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Garry Shandling’s legacy is teaching us to see how television blurs the line between reality and fiction.

Frazer Harrison/Getty

Shandling, who died today, was a pathbreaker in exploring that special territory of television where the make-believe and the real sit side by side. Born in 1949, he worked as a stand-up comedian and actor for many years, but his greatest achievement was the sitcom The Larry Sanders Show, which ran from 1992 to 1998. Perhaps the first fully achieved example of post-modernism on television, The Larry Sanders Show featured Shandling playing a television talk-show host very much like himself, interviewing actors like Sean Penn who essentially performed themselves.

The frisson of the show came from the fact that it hewed so close to reality, or at least whatever pseudo-reality can be gleaned from TV. It was a pioneering example of cringe-comedy, with a remorseless view of the vanity and veniality of the characters. As such, it was a precursor to shows like Curb Your Enthusiasm and Louie, which would continue to dig into the pit of cruelty and delusion that Shandling first opened up. Especially hilarious in The Larry Sanders Show was the interplay between Shandling’s character and his obsequious sidekick Hank Kingsley (a career-defining performance by Jeffrey Tambor) and their dictatorial boss Artie (played by Rip Torn).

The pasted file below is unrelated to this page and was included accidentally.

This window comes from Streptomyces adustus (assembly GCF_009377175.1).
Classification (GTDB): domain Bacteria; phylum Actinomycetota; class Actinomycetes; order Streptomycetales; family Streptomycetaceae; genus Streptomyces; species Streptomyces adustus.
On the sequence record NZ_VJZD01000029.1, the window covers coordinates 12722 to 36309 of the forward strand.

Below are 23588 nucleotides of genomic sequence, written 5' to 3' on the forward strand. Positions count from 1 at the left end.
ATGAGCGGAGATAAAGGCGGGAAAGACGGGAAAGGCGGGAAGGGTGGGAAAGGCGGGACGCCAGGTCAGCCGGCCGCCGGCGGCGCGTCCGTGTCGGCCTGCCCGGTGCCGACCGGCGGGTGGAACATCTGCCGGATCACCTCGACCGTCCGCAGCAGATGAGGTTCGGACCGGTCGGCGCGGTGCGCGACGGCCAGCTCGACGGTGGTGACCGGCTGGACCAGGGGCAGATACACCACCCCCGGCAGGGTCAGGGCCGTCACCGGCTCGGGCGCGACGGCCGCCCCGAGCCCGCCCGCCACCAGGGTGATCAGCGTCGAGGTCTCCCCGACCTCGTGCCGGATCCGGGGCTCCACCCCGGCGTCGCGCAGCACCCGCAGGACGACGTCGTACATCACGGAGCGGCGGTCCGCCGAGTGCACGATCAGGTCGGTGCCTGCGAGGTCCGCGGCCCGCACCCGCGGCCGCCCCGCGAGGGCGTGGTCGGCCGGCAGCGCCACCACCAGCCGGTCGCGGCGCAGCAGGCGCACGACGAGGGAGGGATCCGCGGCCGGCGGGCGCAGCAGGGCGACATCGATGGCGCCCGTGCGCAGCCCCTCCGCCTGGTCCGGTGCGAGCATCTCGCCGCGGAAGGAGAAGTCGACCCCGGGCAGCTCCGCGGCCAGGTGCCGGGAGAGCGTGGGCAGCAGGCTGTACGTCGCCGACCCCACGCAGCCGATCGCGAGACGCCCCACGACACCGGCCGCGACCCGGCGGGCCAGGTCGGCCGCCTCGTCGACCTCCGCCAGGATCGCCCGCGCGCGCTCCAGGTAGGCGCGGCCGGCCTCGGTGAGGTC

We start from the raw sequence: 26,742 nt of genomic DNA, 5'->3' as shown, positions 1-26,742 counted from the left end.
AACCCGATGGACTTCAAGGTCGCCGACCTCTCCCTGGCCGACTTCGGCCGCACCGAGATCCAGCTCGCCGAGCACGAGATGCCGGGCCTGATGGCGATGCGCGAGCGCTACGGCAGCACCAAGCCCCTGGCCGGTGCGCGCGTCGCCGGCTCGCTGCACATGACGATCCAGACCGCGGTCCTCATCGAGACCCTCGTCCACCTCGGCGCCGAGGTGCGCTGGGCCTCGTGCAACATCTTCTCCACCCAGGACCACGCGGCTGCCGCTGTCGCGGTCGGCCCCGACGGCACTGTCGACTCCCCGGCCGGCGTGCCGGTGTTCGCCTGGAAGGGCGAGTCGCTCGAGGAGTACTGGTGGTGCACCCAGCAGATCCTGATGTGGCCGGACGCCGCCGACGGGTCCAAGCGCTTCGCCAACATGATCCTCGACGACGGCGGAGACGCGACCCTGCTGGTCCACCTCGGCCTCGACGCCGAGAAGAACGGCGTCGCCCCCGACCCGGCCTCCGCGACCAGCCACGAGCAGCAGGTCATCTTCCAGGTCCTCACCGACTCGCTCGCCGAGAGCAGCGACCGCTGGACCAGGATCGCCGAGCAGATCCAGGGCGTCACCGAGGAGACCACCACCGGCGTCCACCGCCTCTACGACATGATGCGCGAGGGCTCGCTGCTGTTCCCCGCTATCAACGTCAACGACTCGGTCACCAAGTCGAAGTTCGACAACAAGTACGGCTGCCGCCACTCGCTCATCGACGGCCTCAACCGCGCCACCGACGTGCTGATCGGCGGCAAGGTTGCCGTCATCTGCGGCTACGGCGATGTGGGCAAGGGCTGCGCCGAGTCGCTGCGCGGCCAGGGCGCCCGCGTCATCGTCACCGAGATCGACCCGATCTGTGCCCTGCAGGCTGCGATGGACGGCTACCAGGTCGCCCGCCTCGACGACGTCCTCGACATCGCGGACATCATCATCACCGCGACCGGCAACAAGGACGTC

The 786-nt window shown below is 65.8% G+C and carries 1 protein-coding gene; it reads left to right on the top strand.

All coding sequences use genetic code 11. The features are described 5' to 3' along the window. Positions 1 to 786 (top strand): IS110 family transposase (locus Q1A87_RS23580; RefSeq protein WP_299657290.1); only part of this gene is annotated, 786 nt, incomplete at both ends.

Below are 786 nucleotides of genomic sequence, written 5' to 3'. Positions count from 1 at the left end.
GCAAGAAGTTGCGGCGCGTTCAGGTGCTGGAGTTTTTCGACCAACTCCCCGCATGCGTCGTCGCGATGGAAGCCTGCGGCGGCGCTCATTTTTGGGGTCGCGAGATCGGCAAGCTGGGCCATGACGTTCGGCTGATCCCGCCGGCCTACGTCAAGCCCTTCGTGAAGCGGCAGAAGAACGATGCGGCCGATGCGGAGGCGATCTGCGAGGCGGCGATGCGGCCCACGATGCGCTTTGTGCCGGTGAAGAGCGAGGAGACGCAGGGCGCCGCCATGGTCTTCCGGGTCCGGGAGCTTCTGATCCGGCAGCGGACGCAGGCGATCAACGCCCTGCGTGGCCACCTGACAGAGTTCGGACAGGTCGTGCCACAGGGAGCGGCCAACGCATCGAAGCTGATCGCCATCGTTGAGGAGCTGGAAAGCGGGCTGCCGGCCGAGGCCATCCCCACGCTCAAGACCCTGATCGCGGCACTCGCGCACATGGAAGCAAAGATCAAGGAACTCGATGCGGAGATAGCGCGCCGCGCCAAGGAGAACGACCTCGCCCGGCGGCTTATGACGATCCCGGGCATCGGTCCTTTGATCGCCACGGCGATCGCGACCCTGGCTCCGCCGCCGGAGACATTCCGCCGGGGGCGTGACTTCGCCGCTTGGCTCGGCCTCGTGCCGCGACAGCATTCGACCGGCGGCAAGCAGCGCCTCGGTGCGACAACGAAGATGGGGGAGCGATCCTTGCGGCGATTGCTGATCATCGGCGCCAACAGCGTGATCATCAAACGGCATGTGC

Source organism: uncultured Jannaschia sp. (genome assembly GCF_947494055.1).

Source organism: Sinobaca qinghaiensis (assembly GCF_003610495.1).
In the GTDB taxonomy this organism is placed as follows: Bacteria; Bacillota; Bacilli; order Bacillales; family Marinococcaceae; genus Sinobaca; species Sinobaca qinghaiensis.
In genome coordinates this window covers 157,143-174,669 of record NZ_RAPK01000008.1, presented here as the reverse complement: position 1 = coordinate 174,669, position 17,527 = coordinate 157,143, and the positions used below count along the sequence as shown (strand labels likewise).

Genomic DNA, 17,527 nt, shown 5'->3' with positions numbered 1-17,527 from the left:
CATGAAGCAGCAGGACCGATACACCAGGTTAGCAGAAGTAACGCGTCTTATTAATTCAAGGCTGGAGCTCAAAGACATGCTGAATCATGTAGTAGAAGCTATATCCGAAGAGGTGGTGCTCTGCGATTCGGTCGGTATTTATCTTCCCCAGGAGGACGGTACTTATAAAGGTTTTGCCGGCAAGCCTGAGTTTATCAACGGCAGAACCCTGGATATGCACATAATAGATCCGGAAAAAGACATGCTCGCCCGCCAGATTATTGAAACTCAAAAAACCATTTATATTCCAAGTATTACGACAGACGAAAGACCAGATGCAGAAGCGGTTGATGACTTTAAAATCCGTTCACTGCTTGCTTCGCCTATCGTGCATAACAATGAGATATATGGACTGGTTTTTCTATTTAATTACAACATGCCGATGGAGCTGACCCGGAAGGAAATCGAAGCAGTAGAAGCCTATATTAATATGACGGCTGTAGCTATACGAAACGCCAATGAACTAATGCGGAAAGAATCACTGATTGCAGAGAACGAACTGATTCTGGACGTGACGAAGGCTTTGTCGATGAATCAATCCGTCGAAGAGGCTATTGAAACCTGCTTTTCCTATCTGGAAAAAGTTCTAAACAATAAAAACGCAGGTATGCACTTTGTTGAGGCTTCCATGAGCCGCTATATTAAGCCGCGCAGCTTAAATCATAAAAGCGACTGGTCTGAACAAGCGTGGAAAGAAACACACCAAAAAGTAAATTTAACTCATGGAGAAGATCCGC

Yet even as Shandling walked a tightrope between reality and fiction, one crucial difference is worth noting: Larry Sanders was vain and obtuse, whereas in interviews Shandling came across like a lay Buddhist monk, rich in self-awareness and wisdom.